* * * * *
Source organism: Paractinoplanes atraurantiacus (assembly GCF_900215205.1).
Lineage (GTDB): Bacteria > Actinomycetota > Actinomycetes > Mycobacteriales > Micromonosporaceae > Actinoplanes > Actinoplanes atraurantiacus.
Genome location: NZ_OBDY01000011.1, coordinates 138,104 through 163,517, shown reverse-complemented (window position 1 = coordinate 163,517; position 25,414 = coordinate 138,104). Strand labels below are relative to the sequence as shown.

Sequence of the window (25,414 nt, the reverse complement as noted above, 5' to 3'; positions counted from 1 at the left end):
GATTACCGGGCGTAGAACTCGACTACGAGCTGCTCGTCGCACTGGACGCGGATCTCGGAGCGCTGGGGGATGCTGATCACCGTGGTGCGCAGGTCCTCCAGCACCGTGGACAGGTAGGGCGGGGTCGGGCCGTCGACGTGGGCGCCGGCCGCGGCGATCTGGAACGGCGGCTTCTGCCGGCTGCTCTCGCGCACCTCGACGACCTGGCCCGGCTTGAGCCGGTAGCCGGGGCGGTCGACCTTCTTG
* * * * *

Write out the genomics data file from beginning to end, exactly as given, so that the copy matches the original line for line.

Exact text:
Source organism: Paractinoplanes atraurantiacus (assembly GCF_900215205.1).
Lineage (GTDB): Bacteria > Actinomycetota > Actinomycetes > Mycobacteriales > Micromonosporaceae > Actinoplanes > Actinoplanes atraurantiacus.
Genome location: NZ_OBDY01000011.1, coordinates 138,104 through 163,517, shown reverse-complemented (window position 1 = coordinate 163,517; position 25,414 = coordinate 138,104). Strand labels below are relative to the sequence as shown.

Sequence of the window (25,414 nt, the reverse complement as noted above, 5' to 3'; positions counted from 1 at the left end):
GATTACCGGGCGTAGAACTCGACTACGAGCTGCTCGTCGCACTGGACGCGGATCTCGGAGCGCTGGGGGATGCTGATCACCGTGGTGCGCAGGTCCTCCAGCACCGTGGACAGGTAGGGCGGGGTCGGGCCGTCGACGTGGGCGCCGGCCGCGGCGATCTGGAACGGCGGCTTCTGCCGGCTGCTCTCGCGCACCTCGACGACCTGGCCCGGCTTGAGCCGGTAGCCGGGGCGGTCGACCTTCTTG